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The "React Context" Lesson is part of the full, Intermediate React Native course featured in this preview video. Here's what you'd learn in this lesson:

Kadi demonstrates using React's built in React Context to handle global state as an alternative to redux and allow the moodList to be accessible by any component. If the app is wrapped in a Provider, then the data within the Provider will be available to consume from anywhere in the app. Student questions regarding how to handle timezone changes and if the AppContext type is an interface are also covered in this segment.


Transcript from the "React Context" Lesson

>> Now there are several ways to handle data in your React Native app, so you probably have already heard of Redux, it's kind of the go-to way. In this workshop, we are going to use React context which is a built-in way in React to handle global state. Just as a side note, if you are going to use Redux for your project, I strongly recommend you check out Redux Toolkit, which basically gives you all the power of Redux, but with very, very little boilerplate, also is fully typed with TypeScript.

So it's basically magic. However, in this project we're going to be exploring React context. Now, React context basically the way it works is you wrap a context around a section of your app or you can wrap it around your whole app. And then basically, you pass down specific elements through the context and all the items that you're passed down can be then used or by all the children inside your app.

Now context has two parts, there is a provider and a consumer So, the provider is this top-level component and this is where we also store the data. And then the consumer is something that can consume all the data within the provider from any row in the app component tree.

So, you don't need to any prompt chilling. So, this is handy for us because if you look at our app, we would like to be entering our data from the homepage, but really want the data history to appear on the history page. And if you go to the navigation, oftentimes navigation, we couldn't even pass these down as probes because home and history are adjacent in the component tree.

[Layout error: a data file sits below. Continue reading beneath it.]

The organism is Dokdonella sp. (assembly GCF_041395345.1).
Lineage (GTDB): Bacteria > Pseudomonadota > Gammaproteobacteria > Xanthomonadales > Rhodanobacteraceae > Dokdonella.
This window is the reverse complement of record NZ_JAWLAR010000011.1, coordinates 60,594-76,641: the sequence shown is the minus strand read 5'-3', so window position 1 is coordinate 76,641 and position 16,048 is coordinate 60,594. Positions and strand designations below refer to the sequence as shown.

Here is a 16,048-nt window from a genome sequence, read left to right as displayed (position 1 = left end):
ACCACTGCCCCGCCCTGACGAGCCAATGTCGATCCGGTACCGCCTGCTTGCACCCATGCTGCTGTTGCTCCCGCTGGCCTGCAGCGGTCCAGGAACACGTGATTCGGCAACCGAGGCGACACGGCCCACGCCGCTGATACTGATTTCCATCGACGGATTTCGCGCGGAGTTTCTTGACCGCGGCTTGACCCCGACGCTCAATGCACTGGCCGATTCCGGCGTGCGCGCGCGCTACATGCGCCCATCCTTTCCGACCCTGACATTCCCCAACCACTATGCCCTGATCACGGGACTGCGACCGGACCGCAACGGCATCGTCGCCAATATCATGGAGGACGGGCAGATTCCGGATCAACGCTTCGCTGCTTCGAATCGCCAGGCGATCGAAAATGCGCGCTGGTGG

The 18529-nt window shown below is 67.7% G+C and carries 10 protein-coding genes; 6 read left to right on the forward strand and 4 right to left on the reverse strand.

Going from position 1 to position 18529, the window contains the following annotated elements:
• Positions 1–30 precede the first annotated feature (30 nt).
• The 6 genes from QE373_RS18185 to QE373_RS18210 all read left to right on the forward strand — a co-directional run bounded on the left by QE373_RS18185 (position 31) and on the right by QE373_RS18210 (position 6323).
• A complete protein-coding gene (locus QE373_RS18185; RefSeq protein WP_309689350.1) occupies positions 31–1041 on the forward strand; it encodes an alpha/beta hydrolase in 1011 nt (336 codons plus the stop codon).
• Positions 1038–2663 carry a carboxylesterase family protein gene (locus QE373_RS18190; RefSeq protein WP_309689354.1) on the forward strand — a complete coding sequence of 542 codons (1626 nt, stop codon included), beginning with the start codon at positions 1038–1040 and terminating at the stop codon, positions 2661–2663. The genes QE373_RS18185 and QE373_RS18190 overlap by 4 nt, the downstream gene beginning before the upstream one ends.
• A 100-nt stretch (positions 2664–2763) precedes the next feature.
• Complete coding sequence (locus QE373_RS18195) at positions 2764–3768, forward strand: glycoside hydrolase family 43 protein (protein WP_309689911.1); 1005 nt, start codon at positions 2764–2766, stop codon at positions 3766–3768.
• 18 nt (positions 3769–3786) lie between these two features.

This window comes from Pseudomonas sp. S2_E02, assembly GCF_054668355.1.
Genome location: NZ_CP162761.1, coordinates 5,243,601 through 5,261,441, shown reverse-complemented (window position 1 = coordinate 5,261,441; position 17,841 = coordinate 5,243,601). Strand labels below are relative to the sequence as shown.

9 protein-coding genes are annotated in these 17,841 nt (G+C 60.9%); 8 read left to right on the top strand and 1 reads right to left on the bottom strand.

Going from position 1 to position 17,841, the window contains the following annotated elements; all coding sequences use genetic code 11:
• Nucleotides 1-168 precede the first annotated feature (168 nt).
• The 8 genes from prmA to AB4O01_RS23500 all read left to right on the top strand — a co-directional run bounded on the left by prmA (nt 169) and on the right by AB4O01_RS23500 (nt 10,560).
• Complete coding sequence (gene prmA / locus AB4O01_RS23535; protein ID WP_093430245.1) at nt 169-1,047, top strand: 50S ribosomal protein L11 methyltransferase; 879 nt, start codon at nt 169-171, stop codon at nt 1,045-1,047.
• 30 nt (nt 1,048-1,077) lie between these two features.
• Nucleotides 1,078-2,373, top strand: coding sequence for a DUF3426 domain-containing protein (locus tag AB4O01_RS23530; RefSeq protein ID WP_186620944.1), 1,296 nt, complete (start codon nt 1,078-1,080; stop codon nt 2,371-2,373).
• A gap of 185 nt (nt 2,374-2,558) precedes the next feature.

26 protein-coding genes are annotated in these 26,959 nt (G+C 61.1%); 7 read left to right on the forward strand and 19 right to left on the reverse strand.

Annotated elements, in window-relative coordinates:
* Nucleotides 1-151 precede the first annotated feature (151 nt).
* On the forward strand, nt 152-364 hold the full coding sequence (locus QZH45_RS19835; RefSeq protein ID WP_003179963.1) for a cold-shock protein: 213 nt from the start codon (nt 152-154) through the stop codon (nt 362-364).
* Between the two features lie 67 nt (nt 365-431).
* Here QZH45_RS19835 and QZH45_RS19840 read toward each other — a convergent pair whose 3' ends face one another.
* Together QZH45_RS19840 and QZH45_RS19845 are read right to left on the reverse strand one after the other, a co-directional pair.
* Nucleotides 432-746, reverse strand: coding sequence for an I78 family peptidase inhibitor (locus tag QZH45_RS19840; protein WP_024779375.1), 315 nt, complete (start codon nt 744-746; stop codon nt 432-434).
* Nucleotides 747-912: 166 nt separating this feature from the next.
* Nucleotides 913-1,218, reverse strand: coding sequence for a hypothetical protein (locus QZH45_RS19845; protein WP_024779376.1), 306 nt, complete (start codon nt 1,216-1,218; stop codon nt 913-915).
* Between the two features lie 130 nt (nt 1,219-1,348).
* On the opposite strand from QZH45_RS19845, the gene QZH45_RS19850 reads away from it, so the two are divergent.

So that's why we have to use something like context or Redux. So to start, let's create a provider. So I'm going to create one top level context. So in a source directory, let's create a new file and let's call it App.provider.tsx. And here let's create a new context.

So let's do const app, I need to check if it was capital or not. Okay, it was. So let's create a new context. So let's do const Appcontext = createContext, then create context is imported from React. And here we need to pass in a default value and also the type for it.

So let's start with AppcontextType. And let's just say greeting, and I'm gonna just say hello. And I'm going to pass this context type here as we did with use state and we also need to pass in an initial value. So let's do, so this is a type, so this should be greeting string.

Here we do greeting hello. All right, so now we have an Appcontext and we have an initial value, next thing we need is a provider. So this is the bit that's exported from the app provider, so let's do export const AppProvider. So this will be a React.FC and we're going to return Appcontext.Provider.

And so basically, the purpose of this component is that we're going to wrap it around where we want our context to be. So we're going to take the children, so anything that's inside it, and we're going to just pass the children down. And lastly, we need to give the context a value.

So the value in a provider is basically what's the current value of the context is. So this is the path that will be available for all the children to use. So we'll do value and then this needs to match the syntax, so we'll do greeting hello. And lastly, we should also import react if we're using JSX.

All right, so now this is all set up. Now let's go to where we want this app provide it to be. So in our case, let's go to the top level. So I'm going to go to App.tsx and I'm going to about this in the AppProvider. Cool. So now, this means that this value that we're passing to our app provider will be available for anything that's inside the app provider.

So all of our screens will have access to the same instance of that value. So usually, I create a convenience function in my provider for using it, so there's a use context hook. So I will do export const useAppContext. And the way you use context is you use context.

UseContext, which is important. Sorry, let's do React.useContext. And we pass in the context you wanna use, in our case, it's the app context. So you can have multiple contexts within your app. So in this case, you could have user context, or theme context, or authentication context. And now from any component, so let's, for example, go to our history screen.

We can do const Appcontext = useAppContext. And I have a hover over this, you'll see that, that need to give me the return value. Yeah, we'll see that this is of type app context type, which means that it has a greeting in it. So in history, instead of logging out history, I can do AppContext.greeting and now I can see that this says hello.